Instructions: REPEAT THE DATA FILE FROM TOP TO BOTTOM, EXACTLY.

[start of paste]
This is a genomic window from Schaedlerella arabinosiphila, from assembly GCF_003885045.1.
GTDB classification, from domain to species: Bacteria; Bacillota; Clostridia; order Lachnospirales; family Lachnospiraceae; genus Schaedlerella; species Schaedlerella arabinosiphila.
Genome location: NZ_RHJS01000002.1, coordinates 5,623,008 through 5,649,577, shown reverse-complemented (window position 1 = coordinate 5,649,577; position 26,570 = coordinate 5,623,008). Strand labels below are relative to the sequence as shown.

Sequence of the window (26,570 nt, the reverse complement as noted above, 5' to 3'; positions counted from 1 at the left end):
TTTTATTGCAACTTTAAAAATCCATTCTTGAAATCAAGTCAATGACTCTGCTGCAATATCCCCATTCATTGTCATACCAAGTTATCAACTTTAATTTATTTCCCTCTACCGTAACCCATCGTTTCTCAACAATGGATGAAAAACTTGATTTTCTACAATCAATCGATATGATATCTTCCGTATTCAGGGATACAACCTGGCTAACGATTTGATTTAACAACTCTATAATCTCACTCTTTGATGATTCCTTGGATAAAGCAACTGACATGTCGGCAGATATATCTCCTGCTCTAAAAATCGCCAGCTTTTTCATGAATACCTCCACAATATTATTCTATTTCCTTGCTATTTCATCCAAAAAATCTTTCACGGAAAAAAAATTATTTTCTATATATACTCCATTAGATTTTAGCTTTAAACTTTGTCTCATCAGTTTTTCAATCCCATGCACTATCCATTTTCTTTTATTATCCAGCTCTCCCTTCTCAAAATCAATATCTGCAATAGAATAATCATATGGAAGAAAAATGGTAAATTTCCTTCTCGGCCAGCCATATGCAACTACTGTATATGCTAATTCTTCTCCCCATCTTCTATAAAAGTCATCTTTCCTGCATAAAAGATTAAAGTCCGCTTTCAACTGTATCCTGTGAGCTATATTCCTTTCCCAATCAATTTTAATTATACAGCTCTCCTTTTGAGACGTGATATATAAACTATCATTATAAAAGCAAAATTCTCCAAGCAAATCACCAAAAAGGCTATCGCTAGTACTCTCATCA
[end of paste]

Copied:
This is a genomic window from Schaedlerella arabinosiphila, from assembly GCF_003885045.1.
GTDB classification, from domain to species: Bacteria; Bacillota; Clostridia; order Lachnospirales; family Lachnospiraceae; genus Schaedlerella; species Schaedlerella arabinosiphila.
Genome location: NZ_RHJS01000002.1, coordinates 5,623,008 through 5,649,577, shown reverse-complemented (window position 1 = coordinate 5,649,577; position 26,570 = coordinate 5,623,008). Strand labels below are relative to the sequence as shown.

Sequence of the window (26,570 nt, the reverse complement as noted above, 5' to 3'; positions counted from 1 at the left end):
TTTTATTGCAACTTTAAAAATCCATTCTTGAAATCAAGTCAATGACTCTGCTGCAATATCCCCATTCATTGTCATACCAAGTTATCAACTTTAATTTATTTCCCTCTACCGTAACCCATCGTTTCTCAACAATGGATGAAAAACTTGATTTTCTACAATCAATCGATATGATATCTTCCGTATTCAGGGATACAACCTGGCTAACGATTTGATTTAACAACTCTATAATCTCACTCTTTGATGATTCCTTGGATAAAGCAACTGACATGTCGGCAGATATATCTCCTGCTCTAAAAATCGCCAGCTTTTTCATGAATACCTCCACAATATTATTCTATTTCCTTGCTATTTCATCCAAAAAATCTTTCACGGAAAAAAAATTATTTTCTATATATACTCCATTAGATTTTAGCTTTAAACTTTGTCTCATCAGTTTTTCAATCCCATGCACTATCCATTTTCTTTTATTATCCAGCTCTCCCTTCTCAAAATCAATATCTGCAATAGAATAATCATATGGAAGAAAAATGGTAAATTTCCTTCTCGGCCAGCCATATGCAACTACTGTATATGCTAATTCTTCTCCCCATCTTCTATAAAAGTCATCTTTCCTGCATAAAAGATTAAAGTCCGCTTTCAACTGTATCCTGTGAGCTATATTCCTTTCCCAATCAATTTTAATTATACAGCTCTCCTTTTGAGACGTGATATATAAACTATCATTATAAAAGCAAAATTCTCCAAGCAAATCACCAAAAAGGCTATCGCTAGTACTCTCATCA